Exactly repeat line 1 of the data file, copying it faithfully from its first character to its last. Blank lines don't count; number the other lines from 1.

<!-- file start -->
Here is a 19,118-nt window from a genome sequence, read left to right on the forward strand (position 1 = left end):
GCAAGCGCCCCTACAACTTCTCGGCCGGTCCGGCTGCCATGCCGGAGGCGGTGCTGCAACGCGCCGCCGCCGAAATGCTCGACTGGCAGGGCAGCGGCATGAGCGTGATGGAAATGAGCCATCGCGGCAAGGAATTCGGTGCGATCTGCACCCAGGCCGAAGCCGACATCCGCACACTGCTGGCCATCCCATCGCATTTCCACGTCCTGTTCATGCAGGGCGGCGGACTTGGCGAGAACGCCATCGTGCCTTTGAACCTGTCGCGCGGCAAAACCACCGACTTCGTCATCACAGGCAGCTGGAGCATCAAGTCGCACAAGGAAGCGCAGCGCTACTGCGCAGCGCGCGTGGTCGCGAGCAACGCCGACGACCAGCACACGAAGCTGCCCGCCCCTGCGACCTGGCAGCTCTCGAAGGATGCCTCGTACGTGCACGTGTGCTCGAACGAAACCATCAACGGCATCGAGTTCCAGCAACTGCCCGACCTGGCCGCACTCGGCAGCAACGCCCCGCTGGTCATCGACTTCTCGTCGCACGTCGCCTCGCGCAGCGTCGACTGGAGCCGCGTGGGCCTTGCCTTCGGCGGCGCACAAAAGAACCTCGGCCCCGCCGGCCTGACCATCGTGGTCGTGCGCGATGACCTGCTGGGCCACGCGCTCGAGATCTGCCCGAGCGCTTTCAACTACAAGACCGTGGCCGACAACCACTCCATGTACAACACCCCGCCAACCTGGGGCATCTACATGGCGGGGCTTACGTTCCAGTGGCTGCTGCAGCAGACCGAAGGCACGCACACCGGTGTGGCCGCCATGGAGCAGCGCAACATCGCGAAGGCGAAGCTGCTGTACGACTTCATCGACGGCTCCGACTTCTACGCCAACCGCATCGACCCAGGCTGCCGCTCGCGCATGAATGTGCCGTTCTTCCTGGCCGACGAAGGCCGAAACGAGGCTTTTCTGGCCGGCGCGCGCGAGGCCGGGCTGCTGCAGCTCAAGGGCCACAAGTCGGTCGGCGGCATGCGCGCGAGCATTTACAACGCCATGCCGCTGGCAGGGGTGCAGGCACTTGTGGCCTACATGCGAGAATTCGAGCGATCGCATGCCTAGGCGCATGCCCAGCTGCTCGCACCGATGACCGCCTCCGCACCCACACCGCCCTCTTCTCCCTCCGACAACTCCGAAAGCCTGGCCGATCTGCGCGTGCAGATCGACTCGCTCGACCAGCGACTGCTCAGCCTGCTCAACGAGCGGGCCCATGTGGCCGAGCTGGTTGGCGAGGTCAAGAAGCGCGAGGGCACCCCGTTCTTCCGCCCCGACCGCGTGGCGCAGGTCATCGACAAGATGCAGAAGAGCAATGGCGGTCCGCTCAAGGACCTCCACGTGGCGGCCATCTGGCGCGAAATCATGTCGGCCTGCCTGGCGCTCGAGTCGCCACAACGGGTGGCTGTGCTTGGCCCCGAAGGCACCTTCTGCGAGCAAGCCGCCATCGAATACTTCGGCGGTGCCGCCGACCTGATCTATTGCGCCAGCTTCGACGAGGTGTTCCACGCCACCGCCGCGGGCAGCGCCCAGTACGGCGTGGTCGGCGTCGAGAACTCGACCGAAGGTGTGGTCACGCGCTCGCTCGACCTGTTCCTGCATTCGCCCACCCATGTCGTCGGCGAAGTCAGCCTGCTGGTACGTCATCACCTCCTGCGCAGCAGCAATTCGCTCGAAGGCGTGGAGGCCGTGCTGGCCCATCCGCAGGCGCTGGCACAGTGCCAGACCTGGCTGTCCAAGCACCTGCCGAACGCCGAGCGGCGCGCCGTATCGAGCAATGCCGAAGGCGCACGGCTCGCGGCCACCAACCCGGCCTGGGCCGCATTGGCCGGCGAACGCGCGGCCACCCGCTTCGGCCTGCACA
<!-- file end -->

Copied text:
Here is a 19,118-nt window from a genome sequence, read left to right on the forward strand (position 1 = left end):